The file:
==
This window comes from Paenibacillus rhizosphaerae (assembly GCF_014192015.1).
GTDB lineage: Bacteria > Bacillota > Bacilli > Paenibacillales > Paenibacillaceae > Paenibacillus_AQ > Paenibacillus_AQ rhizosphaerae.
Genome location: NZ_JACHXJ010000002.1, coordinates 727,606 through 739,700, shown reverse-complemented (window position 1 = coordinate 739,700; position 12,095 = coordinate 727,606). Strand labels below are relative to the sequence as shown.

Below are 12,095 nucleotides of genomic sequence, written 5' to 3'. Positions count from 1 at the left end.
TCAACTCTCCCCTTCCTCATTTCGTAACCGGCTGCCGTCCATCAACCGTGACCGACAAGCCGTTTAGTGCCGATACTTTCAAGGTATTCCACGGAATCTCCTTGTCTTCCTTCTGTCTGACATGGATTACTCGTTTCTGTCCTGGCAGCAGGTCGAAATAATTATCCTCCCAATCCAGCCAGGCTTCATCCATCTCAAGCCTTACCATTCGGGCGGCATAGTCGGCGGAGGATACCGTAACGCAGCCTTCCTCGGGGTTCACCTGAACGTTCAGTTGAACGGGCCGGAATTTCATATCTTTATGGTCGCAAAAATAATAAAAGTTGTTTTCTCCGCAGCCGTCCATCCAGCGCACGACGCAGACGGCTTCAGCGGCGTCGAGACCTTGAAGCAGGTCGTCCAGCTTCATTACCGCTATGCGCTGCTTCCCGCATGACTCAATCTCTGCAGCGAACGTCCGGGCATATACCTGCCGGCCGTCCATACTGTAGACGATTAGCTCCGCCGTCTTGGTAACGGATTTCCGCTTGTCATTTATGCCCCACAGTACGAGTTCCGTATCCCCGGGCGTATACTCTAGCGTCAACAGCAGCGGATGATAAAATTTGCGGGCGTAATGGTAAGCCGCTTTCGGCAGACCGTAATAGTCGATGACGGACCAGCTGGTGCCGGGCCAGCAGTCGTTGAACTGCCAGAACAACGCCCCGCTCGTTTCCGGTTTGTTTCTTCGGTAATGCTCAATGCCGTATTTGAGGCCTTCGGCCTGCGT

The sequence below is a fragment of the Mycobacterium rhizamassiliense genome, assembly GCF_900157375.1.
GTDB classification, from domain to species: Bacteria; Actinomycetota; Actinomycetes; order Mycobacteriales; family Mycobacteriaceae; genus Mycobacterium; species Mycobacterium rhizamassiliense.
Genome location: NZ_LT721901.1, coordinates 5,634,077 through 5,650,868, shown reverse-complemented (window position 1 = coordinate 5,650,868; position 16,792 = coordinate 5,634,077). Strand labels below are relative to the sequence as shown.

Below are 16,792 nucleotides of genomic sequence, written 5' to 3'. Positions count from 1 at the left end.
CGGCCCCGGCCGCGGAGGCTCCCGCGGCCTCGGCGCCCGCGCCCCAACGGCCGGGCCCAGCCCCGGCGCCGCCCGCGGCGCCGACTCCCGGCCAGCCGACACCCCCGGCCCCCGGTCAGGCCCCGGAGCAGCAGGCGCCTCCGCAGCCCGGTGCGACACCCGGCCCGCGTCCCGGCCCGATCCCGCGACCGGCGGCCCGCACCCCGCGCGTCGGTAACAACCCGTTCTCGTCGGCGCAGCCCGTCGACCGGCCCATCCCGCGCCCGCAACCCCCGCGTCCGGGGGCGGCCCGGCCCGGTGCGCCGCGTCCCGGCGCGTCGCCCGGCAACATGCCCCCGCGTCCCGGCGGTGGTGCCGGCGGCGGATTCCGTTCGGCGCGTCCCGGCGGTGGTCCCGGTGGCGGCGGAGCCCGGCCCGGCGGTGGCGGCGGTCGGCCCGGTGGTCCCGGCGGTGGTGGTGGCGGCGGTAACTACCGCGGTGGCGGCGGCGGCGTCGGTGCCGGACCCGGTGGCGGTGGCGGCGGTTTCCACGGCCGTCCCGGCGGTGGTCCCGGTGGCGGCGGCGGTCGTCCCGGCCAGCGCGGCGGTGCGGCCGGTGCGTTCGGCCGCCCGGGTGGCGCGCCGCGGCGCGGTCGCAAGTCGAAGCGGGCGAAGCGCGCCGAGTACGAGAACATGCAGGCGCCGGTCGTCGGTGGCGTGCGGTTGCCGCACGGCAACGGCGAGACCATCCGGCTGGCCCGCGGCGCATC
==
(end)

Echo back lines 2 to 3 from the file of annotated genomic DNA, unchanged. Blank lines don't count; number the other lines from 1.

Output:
GTDB lineage: Bacteria > Bacillota > Bacilli > Paenibacillales > Paenibacillaceae > Paenibacillus_AQ > Paenibacillus_AQ rhizosphaerae.
Genome location: NZ_JACHXJ010000002.1, coordinates 727,606 through 739,700, shown reverse-complemented (window position 1 = coordinate 739,700; position 12,095 = coordinate 727,606). Strand labels below are relative to the sequence as shown.